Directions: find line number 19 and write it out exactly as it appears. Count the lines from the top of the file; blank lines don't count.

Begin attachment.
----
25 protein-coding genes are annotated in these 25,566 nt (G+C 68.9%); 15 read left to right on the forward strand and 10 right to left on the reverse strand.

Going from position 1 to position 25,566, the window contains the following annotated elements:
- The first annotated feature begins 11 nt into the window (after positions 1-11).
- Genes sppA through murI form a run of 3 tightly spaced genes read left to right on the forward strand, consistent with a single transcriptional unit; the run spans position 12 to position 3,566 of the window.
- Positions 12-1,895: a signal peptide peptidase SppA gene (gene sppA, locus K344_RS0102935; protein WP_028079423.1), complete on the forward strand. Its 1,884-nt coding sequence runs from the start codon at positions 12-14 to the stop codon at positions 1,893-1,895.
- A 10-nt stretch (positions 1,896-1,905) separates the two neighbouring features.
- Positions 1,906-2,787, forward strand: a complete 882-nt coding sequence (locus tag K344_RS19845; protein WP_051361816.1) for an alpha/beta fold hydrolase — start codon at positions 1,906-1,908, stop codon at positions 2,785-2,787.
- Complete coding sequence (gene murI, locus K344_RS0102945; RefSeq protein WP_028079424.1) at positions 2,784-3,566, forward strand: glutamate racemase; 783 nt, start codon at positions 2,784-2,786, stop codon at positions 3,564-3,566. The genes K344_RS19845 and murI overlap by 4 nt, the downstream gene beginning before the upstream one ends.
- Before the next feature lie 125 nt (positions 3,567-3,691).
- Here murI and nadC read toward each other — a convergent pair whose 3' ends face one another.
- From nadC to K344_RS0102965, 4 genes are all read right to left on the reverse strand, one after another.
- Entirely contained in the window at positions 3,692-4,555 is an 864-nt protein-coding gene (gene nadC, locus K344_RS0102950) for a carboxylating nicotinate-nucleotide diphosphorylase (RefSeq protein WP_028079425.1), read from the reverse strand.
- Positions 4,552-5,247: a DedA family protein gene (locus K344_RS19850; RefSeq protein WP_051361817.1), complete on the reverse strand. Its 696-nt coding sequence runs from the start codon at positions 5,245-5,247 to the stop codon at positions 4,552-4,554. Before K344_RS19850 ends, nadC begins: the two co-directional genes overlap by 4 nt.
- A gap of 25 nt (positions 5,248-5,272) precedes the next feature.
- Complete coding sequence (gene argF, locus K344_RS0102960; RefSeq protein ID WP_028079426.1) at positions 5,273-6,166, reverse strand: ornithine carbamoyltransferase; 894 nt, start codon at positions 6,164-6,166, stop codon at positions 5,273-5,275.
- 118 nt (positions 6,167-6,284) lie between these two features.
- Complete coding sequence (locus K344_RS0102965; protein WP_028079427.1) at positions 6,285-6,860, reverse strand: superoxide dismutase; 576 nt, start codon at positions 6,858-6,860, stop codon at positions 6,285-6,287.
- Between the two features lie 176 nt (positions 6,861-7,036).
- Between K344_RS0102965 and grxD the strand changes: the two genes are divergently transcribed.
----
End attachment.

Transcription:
- Between K344_RS0102965 and grxD the strand changes: the two genes are divergently transcribed.